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Market Research: Qualitative vs Quantitative

April 29, 2011

As we continue our discussion regarding market research, the preference for qualitative or quantitative becomes a concern for many public relations and advertising firms. While at Quaintise we feel it’s critical to employ both market research techniques, let’s just take a moment to quickly define what qualitative and quantitative methods entail.


Qualitative Research

Qualitative research is based on human behavior and the reasons behind an individual’s choices and feelings. Simplistically, qualitative research is harder to classify and catalog into perfect charts and graphs, however it in imperative to an overall understanding of how the target audience understands your brand message. Qualitative research is based on non-numerical data, so while it’s important to understanding how an audience receives your brand message, it is difficult for many researchers to pigeonhole.

For example, qualitative research would be sentiment analysis. In sentiment analysis, the moods and feelings of your brand are analyzed, and then classified with color charts or mood graphs and maps.


The issue with qualitative analysis becomes bias, as we talked about earlier. “This is because in qualitative research the possibility of the researcher taking a 'neutral' or transcendental position is seen as more problematic in practical and/or philosophical terms. Hence qualitative researchers are often exhorted to reflect on their role in the research process and make this clear in the analysis.”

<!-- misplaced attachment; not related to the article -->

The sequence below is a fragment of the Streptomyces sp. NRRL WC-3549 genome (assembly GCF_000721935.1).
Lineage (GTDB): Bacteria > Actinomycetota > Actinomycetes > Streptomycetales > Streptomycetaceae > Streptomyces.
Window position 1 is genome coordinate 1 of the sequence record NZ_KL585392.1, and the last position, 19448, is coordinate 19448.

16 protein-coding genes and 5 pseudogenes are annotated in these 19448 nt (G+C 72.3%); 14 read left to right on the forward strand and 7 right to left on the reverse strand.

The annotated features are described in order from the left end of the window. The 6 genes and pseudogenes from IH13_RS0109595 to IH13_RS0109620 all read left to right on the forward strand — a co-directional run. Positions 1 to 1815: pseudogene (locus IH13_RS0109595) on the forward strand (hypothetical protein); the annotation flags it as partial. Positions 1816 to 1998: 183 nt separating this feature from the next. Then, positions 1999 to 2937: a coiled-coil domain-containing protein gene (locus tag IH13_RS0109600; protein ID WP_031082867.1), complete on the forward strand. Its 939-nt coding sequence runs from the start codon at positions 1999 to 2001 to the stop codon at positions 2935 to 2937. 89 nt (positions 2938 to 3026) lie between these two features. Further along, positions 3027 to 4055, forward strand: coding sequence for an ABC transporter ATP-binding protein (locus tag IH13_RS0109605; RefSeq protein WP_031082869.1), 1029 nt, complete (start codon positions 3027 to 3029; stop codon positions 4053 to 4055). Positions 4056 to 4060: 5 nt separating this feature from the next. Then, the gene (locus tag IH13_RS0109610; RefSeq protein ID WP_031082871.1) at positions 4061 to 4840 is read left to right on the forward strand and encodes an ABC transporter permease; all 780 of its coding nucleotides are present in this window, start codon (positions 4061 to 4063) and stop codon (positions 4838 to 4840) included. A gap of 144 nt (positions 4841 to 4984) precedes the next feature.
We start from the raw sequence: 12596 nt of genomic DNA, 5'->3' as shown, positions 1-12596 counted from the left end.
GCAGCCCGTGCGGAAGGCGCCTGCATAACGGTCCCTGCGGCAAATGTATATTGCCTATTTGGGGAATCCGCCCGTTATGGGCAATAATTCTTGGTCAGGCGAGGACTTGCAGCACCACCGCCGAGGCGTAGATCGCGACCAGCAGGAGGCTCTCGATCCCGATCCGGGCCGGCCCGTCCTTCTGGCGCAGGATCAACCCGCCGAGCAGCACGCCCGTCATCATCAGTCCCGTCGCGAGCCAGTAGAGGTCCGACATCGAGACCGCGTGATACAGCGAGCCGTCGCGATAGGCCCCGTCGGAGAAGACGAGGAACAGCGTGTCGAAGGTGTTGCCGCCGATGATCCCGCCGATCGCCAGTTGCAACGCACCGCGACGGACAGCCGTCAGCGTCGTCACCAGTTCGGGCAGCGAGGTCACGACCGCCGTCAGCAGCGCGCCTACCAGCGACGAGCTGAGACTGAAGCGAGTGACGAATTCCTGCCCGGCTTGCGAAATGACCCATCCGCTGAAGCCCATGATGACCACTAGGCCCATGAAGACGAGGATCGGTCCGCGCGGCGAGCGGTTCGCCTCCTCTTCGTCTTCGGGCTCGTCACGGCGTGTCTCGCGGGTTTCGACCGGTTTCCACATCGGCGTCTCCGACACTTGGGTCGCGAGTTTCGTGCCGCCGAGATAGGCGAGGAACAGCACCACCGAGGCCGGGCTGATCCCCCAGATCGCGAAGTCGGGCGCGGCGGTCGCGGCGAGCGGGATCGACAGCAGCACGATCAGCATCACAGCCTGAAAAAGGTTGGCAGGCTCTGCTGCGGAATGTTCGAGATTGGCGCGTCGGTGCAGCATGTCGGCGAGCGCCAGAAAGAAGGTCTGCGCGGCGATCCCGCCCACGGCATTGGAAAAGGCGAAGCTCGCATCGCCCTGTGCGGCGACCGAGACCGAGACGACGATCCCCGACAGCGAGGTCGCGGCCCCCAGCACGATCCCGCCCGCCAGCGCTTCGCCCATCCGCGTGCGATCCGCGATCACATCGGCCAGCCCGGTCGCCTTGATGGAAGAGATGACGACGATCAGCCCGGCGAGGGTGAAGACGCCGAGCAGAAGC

Quantitative Research

Quantitative research is more systematic, empirical, and categorical. Numbers people, who more often than not tend to be market researchers, prefer quantitative research and quantitative research alone. While quantitative research is a fundamental step to market research, without qualitative research you are missing an enormous opportunity to truly understand your audience.


The objective of quantitative research is to gather enough information to employ mathematical models, strategic market graphs, and hypotheses regarding future marketing plans. It’s based on statistics, an array of numbers gathered from points on surveys or percentages on polls that can be seamlessly applied to graphs and charts.


When considering qualitative vs quantitative market research, consider the benefits from both. While quantitative research is a mathematician’s ideal strategy, qualitative research allows for more flexibility, opportunity, and understanding of the target audience.